I work through a number of different agencies.  Over the years, my ranking has risen to the top with many of these agencies, and I have received a more noteworthy status than I once had as a hack writer.  Today, I am frequently notified by editors and former clients, so that the majority of the work I do is for private clients or special projects.

My work involves long hours and intense concentration, and, therefore, results in my having to make a special efforts to exercise and stay healthy.  This work can be all-consuming, and it is as easy to forget to eat and exercise as it is to breathe.  There have been days when I have started work before the sun came up, and ended it well after midnight.

In this new year, I shall endeavor to moderate my writing into a more manageable enterprise.  I vow to place my health first, and to exercise twice a day, beginning each morning with  yoga and a long walk, and doing a concentrated aerobic effort each afternoon. I have been doing this three times a week, but I am going to up the ante.

This freedom to arrange my schedule as I want it is the primary reason I continue to pursue the writing life.  This freedom to travel.  This freedom to begin and end work when I want.  The freedom to take off a half hour when my best friend calls, or the freedom to stop what I’m doing to pick Ingrid up from school.  These are the reasons that I write.

Tomorrow, as my friends go to their offices and get snagged in rush hour traffic, I will be departing for Reno/Tahoe.  THIS is why I engage in the writing life.  This freedom to leave when I want or to sleep as late as I want …..although I am an early riser….this freedom is why I write.

 

 

 

Sick All the Time…..

Have you ever known someone who was sick virtually all the time?  Not REALLY sick…such as an illness caused by a life threatening disease such as cancer or kidney failure …but someone who spends most of his or her life in bed complaining of unspecific symptoms?  It could be a headache…or a backache….or a sore thumb….or heart palpitations.  It could manifest as allergies or cold symptoms or low energy or even a mild fever.  This is what is known as Somatic Symptom Disorder or Hypochondria.   These people are often anxiety ridden, fearful, angry or all three, and they do not know how to remedy their situations, so they take to their beds with virtually every symptom under the sun. The illnesses and symptoms frequently shift from one thing to another, all in the name of avoiding something in their lives that is unpleasant…whether past, present or fear of something in the future.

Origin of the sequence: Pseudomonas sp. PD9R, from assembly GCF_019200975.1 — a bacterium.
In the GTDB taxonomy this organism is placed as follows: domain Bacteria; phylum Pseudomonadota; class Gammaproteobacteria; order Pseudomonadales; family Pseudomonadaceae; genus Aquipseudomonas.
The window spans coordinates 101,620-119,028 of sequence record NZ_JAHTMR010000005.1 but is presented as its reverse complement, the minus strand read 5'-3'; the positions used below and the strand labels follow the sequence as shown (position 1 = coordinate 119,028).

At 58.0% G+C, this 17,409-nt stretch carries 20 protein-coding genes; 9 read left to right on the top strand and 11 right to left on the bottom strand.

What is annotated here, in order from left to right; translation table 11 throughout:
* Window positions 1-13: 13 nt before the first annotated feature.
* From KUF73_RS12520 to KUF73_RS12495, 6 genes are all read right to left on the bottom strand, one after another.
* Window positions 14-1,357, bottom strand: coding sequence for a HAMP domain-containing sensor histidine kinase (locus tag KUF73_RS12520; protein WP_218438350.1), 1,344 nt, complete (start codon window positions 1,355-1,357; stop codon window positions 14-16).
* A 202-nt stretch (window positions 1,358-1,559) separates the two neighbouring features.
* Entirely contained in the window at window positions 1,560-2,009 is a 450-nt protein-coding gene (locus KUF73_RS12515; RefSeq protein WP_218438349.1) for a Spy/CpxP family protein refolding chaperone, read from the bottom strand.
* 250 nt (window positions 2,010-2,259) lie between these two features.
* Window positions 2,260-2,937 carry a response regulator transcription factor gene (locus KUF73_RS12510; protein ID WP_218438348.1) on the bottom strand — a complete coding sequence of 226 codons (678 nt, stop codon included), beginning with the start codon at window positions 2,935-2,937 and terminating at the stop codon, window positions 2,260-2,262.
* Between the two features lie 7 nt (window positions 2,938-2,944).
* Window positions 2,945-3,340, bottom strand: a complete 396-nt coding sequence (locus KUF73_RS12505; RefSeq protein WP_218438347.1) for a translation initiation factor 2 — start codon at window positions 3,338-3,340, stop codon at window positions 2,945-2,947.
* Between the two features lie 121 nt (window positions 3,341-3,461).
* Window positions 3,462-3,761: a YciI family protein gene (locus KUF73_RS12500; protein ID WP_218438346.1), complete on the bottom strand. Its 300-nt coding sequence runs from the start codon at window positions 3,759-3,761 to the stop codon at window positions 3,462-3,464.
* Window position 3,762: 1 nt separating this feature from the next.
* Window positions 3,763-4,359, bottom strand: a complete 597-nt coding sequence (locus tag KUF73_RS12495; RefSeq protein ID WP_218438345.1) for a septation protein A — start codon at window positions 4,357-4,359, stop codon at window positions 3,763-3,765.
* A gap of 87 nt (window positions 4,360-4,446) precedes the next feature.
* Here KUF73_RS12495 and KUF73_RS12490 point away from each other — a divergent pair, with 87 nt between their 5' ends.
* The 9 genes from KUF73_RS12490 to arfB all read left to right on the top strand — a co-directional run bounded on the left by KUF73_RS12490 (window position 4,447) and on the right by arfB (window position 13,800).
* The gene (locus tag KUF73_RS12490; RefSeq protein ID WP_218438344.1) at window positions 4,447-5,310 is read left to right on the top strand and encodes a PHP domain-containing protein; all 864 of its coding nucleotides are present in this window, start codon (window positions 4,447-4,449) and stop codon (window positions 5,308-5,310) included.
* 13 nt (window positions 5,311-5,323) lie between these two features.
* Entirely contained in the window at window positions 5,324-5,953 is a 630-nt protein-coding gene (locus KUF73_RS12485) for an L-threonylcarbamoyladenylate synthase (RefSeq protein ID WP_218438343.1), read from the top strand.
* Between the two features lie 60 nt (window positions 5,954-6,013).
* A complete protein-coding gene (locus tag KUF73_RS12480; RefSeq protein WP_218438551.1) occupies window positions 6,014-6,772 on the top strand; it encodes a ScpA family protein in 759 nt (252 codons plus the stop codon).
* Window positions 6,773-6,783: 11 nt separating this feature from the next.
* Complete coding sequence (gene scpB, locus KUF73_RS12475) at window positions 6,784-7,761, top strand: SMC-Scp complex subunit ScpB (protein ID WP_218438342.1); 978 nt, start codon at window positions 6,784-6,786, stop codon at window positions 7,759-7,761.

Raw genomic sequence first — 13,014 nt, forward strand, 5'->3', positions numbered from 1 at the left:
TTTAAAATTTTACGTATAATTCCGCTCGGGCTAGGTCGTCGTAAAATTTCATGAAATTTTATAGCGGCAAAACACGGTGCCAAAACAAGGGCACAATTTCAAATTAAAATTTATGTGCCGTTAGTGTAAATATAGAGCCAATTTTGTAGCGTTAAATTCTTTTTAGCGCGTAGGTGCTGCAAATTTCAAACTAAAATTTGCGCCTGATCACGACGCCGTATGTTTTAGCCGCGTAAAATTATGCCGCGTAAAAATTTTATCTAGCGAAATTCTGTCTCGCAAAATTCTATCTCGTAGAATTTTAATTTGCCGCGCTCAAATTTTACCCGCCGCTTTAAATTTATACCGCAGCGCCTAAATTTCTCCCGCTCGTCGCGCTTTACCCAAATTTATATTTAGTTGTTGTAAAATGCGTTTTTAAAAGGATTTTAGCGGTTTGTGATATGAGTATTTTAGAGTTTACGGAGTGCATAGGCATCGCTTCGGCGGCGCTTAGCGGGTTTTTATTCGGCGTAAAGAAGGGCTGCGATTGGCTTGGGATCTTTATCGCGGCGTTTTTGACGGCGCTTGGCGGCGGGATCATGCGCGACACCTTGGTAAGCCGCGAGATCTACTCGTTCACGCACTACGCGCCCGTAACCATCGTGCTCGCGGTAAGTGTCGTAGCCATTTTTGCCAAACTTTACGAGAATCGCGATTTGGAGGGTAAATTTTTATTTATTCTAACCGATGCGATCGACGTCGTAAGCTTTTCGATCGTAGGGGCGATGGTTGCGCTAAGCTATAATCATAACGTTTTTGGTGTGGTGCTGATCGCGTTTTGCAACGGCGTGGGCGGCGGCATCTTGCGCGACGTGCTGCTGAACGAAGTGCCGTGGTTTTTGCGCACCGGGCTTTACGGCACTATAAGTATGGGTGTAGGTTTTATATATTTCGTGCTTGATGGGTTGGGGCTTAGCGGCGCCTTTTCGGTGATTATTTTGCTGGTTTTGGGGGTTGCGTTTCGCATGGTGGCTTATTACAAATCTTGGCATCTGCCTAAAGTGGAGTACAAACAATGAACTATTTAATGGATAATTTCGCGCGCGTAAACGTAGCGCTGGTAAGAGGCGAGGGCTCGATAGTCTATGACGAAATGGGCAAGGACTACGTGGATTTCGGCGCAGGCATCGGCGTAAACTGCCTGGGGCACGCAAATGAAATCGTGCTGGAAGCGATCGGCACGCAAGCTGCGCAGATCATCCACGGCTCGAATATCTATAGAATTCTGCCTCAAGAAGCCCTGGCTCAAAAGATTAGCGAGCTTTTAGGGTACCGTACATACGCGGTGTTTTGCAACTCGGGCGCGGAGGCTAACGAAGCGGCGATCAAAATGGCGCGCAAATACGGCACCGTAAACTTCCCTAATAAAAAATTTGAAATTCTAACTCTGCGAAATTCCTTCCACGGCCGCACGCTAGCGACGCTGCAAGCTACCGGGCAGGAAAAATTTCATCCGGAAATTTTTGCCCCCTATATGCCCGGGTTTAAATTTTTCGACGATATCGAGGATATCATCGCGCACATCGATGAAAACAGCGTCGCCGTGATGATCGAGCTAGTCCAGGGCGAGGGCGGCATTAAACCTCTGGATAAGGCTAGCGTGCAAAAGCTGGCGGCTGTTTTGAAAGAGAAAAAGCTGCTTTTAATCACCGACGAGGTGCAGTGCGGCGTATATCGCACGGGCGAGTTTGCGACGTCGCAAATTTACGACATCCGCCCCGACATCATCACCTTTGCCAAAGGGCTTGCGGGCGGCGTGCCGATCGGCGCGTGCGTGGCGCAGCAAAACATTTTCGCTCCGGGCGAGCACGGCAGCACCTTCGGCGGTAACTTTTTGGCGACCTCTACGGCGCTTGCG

While the symptoms of Hypochondria are not, in and of themselves, dangerous, convincing oneself of an illness that doesn’t exist can actually lead to that or other diseases occurring.  A study conducted by the University of Massachusetts, Amherst, suggests that the anxiety associated with Somatic Symptom Disorder can actually lead to the physical manifestation of the malady being imagined.

What causes Somatic Symptom Disorder?  Well….There are many causes, and many of them go hand-in-hand.  For example the person in a bad relationship where there is physical violence, verbal abuse, threats, public humiliation, embarrassment can fit into several different categories and can manifest the symptoms of Hypochondria in various ways.

Here are some of the causes: